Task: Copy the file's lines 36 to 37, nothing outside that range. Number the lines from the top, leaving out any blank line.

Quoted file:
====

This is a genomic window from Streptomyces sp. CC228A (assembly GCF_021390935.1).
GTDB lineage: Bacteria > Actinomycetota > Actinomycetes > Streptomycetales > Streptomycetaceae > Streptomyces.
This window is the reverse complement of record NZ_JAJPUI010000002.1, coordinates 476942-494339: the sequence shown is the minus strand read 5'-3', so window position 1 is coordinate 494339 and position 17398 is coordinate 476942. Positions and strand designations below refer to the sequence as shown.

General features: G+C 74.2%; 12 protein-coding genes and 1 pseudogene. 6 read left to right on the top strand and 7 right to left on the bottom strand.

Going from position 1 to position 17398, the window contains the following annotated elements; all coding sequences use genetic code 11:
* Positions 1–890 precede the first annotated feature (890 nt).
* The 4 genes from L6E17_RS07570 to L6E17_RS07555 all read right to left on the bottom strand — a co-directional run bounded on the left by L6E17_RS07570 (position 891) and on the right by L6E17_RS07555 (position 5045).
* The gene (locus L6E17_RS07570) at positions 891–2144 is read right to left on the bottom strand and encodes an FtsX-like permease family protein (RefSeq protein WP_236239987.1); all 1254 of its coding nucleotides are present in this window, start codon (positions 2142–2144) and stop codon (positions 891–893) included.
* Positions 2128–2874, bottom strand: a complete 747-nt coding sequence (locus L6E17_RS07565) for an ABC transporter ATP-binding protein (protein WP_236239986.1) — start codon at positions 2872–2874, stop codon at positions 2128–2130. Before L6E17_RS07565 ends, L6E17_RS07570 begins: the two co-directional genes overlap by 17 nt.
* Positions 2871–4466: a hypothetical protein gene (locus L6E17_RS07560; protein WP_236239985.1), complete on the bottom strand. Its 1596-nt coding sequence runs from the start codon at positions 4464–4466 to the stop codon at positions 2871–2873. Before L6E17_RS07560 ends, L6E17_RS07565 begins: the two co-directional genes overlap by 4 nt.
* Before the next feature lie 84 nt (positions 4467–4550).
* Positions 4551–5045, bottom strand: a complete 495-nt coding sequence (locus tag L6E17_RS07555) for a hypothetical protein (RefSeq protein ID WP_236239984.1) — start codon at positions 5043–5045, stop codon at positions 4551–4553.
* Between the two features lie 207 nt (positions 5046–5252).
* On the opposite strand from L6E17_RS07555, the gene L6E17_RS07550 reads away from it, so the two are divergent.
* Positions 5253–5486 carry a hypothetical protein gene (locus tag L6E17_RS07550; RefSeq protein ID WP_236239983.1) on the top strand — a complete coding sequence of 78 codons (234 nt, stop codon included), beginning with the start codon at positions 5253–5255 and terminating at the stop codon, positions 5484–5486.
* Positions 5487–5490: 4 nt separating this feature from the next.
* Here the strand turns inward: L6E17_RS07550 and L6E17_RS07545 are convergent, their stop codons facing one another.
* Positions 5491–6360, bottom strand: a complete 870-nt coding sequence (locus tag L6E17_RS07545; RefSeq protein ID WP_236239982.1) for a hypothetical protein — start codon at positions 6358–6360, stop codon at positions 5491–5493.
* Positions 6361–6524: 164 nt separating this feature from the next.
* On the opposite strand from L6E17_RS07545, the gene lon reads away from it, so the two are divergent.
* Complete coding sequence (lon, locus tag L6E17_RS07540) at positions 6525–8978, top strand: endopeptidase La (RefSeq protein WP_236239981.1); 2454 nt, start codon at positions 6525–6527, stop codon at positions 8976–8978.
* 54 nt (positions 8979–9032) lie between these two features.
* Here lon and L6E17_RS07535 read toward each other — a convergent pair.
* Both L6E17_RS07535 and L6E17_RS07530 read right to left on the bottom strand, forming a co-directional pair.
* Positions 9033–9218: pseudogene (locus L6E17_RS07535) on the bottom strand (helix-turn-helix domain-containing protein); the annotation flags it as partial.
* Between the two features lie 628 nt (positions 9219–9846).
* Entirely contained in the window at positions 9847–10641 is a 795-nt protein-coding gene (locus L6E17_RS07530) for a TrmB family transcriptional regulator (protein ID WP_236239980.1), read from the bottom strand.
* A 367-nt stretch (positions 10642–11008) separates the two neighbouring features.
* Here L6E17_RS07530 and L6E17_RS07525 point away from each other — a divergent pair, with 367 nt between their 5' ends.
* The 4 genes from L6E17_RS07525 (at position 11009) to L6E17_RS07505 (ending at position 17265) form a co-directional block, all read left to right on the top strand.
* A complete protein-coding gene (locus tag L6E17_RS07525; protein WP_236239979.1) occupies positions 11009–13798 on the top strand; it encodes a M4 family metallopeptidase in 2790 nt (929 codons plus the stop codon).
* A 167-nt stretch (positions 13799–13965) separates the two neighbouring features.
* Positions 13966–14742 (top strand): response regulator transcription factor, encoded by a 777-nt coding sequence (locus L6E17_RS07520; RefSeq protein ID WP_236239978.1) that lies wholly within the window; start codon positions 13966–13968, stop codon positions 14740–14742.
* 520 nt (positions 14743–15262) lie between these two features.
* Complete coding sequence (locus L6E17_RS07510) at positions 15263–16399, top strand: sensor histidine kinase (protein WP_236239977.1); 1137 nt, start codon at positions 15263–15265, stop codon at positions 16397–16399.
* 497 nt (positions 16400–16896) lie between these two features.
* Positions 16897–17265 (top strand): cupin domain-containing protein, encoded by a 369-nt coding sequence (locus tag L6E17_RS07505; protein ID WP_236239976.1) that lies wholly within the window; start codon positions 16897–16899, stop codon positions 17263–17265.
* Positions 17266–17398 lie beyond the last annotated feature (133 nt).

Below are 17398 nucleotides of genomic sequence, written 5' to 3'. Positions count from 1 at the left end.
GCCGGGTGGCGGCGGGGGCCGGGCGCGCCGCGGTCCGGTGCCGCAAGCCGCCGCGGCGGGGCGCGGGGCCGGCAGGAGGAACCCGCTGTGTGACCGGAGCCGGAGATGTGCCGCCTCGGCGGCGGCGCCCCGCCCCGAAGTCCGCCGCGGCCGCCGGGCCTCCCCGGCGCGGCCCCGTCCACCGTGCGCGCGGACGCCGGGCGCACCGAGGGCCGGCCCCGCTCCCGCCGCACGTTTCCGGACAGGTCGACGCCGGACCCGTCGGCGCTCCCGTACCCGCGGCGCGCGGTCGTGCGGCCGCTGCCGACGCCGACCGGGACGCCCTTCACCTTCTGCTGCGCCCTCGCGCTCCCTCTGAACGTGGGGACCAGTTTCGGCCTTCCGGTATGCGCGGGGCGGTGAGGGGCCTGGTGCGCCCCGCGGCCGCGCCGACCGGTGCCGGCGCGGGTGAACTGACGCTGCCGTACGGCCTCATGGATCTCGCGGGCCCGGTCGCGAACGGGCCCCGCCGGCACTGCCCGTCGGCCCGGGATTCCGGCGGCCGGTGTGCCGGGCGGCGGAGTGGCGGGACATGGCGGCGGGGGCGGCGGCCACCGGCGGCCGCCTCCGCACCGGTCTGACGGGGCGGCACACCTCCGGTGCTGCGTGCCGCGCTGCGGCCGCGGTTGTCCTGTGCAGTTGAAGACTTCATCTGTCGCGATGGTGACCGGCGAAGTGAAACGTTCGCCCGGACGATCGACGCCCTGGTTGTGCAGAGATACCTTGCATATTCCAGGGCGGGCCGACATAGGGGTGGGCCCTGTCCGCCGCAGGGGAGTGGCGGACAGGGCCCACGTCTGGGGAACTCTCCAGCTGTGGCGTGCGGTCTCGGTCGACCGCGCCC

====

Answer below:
* 497 nt (positions 16400–16896) lie between these two features.
* Positions 16897–17265 (top strand): cupin domain-containing protein, encoded by a 369-nt coding sequence (locus tag L6E17_RS07505; protein ID WP_236239976.1) that lies wholly within the window; start codon positions 16897–16899, stop codon positions 17263–17265.